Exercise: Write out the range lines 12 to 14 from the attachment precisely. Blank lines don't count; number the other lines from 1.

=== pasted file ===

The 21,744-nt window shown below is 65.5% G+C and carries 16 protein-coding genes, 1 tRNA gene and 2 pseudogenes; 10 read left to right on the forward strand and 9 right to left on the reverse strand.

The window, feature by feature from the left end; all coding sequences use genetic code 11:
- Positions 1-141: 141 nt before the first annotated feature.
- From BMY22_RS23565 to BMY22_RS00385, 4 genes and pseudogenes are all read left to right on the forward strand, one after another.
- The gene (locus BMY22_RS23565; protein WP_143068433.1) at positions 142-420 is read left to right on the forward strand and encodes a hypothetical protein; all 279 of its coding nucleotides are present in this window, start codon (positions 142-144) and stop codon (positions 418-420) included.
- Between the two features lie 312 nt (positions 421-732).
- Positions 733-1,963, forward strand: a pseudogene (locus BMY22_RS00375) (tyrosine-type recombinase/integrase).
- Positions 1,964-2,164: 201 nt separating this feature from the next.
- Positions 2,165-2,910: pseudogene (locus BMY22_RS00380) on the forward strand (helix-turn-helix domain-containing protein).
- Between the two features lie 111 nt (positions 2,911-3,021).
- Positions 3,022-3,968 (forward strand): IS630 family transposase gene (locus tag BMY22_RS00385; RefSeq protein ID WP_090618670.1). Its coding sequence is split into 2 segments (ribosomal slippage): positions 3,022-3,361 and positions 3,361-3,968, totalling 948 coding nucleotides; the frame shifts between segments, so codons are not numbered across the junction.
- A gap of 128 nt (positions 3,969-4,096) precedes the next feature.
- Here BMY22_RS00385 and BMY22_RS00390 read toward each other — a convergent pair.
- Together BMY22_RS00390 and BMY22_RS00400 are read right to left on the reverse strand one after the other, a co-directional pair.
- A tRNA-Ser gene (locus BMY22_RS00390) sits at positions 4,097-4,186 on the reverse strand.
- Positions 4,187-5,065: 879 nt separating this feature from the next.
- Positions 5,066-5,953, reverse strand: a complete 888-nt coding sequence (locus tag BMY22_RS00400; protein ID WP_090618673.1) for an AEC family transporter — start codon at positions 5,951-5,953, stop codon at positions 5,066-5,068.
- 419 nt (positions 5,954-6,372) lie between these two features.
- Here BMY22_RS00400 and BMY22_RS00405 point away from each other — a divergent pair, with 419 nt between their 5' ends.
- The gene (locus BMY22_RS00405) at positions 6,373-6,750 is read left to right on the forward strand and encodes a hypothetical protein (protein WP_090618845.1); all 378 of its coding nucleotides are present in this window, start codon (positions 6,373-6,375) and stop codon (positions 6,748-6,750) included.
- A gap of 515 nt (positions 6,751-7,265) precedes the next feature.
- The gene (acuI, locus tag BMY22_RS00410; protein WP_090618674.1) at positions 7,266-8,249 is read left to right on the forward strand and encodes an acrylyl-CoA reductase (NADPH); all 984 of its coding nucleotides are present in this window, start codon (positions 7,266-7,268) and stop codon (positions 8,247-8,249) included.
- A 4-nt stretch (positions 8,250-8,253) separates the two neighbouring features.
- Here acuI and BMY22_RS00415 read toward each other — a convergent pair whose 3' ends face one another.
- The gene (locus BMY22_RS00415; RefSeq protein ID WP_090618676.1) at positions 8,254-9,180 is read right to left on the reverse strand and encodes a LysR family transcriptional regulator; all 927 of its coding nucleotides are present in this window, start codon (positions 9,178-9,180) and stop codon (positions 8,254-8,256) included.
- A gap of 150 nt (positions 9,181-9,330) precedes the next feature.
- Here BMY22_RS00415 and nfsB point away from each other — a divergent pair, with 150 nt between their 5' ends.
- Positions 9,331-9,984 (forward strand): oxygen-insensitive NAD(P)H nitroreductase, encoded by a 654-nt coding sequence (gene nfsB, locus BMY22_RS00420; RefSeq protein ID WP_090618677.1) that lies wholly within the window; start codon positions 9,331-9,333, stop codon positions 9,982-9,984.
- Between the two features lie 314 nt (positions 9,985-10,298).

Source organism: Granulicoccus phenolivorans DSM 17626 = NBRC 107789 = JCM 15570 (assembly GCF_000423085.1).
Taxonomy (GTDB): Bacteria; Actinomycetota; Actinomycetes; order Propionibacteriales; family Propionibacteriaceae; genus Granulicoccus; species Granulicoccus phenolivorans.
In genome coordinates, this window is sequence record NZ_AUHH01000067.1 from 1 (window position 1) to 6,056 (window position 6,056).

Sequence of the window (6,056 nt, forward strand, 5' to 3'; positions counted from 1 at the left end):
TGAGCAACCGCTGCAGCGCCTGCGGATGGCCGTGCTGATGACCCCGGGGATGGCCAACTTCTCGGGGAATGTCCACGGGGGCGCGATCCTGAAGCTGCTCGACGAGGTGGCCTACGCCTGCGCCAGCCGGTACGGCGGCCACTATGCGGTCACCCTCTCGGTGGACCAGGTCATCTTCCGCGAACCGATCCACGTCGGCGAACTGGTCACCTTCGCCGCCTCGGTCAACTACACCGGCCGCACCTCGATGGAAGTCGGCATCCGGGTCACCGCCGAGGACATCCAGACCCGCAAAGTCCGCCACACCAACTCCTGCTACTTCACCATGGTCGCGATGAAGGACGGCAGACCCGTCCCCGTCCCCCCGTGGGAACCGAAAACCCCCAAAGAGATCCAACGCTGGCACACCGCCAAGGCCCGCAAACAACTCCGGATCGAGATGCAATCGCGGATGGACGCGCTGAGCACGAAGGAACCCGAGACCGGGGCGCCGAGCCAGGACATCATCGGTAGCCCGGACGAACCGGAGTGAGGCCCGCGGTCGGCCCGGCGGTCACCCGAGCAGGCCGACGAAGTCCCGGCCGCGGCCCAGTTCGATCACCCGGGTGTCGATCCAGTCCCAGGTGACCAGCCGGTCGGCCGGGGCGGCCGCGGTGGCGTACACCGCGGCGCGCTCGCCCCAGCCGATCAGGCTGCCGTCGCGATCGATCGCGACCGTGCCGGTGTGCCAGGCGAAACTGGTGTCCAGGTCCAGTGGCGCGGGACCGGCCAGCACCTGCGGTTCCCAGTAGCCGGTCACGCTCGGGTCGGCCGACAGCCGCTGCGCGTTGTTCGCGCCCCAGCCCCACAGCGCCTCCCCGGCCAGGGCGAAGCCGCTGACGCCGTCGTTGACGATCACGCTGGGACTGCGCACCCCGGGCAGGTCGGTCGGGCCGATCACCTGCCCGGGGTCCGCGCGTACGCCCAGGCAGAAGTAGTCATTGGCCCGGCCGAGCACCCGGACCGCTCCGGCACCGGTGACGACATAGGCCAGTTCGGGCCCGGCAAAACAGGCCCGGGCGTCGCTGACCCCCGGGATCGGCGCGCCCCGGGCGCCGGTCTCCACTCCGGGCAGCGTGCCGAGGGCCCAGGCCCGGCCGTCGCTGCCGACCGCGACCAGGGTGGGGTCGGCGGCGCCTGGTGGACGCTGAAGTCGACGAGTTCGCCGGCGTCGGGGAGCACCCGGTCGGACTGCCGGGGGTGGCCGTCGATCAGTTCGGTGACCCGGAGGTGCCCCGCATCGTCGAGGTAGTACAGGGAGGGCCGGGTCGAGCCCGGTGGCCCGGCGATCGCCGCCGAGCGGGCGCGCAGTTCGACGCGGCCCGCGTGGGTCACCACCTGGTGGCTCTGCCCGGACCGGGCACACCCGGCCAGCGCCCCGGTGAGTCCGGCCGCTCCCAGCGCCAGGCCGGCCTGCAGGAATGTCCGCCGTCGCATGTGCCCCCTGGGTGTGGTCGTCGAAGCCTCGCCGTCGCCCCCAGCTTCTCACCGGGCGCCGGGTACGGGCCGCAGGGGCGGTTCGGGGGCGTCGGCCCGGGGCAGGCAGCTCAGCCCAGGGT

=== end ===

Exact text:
- A gap of 128 nt (positions 3,969-4,096) precedes the next feature.
- Here BMY22_RS00385 and BMY22_RS00390 read toward each other — a convergent pair.
- Together BMY22_RS00390 and BMY22_RS00400 are read right to left on the reverse strand one after the other, a co-directional pair.